Parent and Child-Parent Coordinators and the Unlawful Delegation of Authority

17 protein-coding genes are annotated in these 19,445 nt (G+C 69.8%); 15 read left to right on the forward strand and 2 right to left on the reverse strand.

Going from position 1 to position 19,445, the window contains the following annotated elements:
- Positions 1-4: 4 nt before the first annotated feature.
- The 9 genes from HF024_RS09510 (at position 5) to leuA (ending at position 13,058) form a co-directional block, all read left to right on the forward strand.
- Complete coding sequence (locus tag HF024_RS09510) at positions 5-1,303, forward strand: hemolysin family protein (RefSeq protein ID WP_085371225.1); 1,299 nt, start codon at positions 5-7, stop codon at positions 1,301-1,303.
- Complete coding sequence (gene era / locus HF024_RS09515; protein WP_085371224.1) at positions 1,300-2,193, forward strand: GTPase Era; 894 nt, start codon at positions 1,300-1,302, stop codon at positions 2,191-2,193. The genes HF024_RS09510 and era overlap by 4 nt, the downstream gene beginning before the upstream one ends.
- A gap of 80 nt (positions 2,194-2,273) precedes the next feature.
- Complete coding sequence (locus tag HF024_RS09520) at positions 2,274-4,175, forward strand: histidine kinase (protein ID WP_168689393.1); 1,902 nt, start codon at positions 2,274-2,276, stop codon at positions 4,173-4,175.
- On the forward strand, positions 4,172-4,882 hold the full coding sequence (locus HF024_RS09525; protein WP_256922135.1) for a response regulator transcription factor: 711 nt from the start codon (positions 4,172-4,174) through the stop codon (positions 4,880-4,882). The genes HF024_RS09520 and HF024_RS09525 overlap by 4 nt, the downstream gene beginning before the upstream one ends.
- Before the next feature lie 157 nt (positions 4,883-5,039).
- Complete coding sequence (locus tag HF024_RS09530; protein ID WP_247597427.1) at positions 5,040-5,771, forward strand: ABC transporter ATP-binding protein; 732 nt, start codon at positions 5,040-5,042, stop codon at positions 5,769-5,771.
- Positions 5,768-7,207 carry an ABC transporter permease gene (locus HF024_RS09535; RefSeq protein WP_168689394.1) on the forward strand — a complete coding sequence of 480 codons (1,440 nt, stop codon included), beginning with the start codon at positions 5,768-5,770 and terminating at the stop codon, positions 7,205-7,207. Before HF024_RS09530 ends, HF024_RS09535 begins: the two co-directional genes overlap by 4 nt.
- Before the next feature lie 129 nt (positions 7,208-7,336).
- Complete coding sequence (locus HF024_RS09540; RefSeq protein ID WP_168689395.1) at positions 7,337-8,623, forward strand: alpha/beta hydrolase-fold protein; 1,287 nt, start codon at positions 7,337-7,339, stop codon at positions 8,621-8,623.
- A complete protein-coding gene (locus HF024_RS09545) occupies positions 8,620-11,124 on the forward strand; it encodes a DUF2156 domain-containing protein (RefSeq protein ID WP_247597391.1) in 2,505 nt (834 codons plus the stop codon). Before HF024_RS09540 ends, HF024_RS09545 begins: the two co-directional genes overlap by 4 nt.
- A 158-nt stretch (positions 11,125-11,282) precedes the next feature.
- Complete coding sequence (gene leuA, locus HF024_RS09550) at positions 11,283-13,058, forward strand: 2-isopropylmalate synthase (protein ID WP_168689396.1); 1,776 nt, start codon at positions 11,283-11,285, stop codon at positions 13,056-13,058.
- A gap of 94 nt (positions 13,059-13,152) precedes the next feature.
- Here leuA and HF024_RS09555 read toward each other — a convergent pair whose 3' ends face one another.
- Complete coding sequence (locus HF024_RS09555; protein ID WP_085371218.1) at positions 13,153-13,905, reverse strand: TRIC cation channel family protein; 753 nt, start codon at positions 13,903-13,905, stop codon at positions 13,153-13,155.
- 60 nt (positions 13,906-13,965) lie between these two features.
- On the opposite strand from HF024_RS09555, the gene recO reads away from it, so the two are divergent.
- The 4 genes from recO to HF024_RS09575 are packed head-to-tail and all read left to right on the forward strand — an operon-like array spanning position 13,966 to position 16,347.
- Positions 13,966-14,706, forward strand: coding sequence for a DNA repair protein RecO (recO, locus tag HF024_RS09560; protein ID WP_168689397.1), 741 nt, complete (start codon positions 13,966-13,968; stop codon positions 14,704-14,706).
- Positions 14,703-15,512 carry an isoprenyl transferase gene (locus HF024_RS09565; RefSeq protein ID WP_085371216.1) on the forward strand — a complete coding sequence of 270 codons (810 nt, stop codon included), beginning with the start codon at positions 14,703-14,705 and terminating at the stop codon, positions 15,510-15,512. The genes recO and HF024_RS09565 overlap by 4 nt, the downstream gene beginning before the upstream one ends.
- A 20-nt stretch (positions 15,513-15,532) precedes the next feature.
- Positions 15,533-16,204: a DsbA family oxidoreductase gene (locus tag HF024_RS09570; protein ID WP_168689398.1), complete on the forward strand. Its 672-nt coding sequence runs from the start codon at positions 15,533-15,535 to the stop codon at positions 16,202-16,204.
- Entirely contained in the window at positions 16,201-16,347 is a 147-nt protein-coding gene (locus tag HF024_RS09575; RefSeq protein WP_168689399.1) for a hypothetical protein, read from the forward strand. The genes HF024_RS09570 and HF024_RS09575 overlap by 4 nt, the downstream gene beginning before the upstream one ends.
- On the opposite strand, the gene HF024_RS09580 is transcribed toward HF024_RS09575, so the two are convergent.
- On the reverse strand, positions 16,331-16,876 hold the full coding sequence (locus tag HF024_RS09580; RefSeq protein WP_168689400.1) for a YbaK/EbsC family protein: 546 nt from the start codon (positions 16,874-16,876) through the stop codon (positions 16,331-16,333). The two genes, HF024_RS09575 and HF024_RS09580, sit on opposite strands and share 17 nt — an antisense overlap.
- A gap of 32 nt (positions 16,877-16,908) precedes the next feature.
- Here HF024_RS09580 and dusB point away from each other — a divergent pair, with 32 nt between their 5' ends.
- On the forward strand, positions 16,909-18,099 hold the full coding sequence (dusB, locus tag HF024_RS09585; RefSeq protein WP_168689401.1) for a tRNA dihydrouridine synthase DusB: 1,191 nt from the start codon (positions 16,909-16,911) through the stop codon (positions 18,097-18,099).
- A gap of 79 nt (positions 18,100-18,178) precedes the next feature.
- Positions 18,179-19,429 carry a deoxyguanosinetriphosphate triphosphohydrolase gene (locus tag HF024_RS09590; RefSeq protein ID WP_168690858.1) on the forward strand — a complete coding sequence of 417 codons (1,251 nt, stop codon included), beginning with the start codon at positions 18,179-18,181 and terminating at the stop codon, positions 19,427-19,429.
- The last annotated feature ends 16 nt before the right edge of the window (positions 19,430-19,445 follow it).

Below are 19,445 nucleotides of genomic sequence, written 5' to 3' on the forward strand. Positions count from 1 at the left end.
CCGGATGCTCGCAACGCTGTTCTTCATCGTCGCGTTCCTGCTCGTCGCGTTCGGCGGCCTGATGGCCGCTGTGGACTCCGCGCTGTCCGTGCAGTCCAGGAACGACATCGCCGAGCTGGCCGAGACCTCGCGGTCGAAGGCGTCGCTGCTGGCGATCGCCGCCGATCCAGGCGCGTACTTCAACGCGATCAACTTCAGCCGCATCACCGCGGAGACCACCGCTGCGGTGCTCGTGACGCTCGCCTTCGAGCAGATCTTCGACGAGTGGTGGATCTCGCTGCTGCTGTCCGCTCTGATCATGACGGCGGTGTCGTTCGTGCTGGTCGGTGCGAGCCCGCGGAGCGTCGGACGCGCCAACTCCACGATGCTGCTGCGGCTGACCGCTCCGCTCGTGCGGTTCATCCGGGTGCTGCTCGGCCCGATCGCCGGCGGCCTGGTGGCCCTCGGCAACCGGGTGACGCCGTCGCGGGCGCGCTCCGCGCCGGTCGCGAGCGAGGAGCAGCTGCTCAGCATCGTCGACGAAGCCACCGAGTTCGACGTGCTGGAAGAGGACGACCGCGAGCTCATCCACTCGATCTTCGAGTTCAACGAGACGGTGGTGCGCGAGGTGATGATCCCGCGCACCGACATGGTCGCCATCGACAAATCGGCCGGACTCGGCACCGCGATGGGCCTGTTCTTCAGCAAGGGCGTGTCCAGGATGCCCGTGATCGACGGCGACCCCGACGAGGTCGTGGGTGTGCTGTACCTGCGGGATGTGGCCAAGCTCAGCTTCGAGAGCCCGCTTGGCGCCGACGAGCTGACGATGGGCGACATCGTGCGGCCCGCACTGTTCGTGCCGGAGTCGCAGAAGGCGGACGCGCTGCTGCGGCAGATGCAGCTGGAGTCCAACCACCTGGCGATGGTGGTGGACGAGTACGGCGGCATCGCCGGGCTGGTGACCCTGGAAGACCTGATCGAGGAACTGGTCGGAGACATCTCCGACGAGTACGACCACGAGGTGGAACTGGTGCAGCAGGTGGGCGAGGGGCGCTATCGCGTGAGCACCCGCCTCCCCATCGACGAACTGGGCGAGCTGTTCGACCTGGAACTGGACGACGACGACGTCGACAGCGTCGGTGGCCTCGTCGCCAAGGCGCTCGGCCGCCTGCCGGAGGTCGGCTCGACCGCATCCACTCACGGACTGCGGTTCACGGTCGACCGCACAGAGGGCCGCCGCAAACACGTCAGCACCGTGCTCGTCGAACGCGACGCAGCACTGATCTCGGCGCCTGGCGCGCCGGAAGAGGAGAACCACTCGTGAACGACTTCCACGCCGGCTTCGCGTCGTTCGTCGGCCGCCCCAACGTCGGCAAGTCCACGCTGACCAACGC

Judges at the Probate & Family Court possess the authority, under appropriate circumstances, can appoint a parent coordinator to resolve child related matters (custody and visitation)-those matters which were made a part of and agreed to in the parties divorce agreement. However, as the Supreme Court (SJC) recently ruled, that authority is not unlimited. In the case Bower v. Bournay, the SJC ruled that a judge had abused his authority by granting the coordinator "binding decision-making authority" without the consent of the parties thereby impeding the right of judicial review of the coordinators binding decision. The judge's delegation of such unlimited and binding authority to the coordinator was in fact an "unlawful delegation of judicial decision making authority". Nonetheless, the court recognized the important role that parent coordinators can play in helping parents post-divorce. It encourages resolution of disputes by the parties with less court intervention.